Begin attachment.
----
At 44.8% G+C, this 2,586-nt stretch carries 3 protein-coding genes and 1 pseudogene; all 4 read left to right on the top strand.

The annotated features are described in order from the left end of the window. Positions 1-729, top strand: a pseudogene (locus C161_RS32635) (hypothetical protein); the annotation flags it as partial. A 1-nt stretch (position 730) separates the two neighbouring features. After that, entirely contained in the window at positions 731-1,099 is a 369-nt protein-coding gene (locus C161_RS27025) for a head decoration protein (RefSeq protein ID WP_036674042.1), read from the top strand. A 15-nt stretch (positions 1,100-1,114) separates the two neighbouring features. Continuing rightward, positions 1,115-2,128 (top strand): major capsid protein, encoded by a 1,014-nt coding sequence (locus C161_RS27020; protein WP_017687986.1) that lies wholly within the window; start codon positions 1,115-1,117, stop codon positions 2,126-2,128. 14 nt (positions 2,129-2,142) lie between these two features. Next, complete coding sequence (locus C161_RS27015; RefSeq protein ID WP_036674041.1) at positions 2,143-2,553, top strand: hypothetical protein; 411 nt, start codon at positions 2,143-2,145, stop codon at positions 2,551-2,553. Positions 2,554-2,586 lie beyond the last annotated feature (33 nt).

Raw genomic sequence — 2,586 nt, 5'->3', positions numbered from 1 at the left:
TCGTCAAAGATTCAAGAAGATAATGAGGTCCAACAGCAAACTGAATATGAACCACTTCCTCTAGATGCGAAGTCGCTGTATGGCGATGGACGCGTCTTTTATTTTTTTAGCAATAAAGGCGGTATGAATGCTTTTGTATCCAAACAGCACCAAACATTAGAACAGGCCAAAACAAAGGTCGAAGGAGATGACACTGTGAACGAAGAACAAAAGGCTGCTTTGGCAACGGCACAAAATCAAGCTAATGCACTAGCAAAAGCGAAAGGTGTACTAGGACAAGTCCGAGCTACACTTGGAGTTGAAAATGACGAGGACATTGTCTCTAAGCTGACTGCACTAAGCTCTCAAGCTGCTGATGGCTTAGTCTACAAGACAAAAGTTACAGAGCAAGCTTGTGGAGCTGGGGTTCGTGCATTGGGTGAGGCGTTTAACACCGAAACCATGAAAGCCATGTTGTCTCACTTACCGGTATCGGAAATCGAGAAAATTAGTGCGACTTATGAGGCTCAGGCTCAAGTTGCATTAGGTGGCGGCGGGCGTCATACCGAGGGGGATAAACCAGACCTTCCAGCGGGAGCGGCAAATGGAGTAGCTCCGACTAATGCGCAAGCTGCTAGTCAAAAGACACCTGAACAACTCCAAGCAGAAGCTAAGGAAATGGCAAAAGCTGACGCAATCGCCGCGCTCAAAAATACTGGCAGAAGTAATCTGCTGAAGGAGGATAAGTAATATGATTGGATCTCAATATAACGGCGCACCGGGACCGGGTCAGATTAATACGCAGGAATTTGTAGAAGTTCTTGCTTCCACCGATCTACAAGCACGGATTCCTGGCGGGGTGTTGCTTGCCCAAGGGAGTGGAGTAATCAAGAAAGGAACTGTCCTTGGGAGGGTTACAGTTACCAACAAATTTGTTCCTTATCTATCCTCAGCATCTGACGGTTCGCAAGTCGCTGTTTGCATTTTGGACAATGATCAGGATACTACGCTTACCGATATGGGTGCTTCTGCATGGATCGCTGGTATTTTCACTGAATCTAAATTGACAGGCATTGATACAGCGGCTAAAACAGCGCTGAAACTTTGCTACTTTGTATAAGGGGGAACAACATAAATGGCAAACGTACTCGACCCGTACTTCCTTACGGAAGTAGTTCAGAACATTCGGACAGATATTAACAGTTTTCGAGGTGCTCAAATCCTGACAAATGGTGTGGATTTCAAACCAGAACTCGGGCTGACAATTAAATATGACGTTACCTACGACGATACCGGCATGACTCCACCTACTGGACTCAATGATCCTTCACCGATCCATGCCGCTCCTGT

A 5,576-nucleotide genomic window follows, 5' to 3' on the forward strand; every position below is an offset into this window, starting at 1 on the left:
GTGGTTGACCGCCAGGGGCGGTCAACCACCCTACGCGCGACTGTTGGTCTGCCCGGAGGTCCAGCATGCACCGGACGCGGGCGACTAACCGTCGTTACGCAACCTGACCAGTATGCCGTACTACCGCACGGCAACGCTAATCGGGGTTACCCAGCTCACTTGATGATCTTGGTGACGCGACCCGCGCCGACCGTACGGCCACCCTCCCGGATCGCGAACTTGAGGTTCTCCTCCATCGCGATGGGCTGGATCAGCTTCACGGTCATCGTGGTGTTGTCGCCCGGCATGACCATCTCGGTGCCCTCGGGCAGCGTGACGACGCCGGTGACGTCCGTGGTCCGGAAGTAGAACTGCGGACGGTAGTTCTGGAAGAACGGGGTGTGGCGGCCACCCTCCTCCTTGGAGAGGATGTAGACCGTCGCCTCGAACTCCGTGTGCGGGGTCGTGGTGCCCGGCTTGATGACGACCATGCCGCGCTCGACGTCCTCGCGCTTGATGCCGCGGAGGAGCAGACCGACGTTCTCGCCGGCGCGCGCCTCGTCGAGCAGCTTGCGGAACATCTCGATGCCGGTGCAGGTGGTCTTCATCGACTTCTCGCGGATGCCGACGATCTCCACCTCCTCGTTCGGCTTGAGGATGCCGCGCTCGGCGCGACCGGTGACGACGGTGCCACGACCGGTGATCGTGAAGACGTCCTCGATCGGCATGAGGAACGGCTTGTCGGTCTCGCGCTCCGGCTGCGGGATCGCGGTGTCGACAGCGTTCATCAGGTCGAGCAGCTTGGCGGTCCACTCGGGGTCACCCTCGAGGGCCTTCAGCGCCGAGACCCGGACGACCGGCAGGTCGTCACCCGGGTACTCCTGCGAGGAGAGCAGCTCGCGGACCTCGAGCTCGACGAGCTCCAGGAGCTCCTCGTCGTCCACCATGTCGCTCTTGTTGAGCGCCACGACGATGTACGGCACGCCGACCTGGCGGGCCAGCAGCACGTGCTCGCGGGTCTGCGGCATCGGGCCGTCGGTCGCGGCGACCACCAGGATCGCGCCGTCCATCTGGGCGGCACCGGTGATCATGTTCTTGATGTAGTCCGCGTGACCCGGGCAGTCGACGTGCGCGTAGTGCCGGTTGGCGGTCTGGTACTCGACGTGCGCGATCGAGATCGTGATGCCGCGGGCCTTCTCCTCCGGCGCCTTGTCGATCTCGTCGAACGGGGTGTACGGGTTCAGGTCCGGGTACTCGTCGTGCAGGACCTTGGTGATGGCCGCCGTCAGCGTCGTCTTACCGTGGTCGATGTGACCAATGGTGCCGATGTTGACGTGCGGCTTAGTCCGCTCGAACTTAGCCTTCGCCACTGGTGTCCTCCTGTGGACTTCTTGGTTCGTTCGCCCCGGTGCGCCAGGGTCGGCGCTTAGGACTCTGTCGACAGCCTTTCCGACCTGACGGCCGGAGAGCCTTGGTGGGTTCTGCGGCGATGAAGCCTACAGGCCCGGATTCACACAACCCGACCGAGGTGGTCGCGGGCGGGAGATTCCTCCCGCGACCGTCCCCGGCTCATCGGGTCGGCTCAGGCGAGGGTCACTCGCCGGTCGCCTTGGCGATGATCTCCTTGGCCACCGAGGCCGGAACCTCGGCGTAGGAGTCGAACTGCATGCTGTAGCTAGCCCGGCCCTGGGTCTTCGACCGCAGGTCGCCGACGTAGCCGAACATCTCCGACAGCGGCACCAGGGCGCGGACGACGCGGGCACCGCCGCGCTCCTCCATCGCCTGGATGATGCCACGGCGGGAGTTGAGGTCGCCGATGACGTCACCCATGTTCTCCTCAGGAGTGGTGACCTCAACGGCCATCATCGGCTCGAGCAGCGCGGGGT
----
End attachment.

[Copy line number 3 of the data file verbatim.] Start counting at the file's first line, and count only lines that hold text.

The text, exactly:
Raw genomic sequence — 2,586 nt, 5'->3', positions numbered from 1 at the left: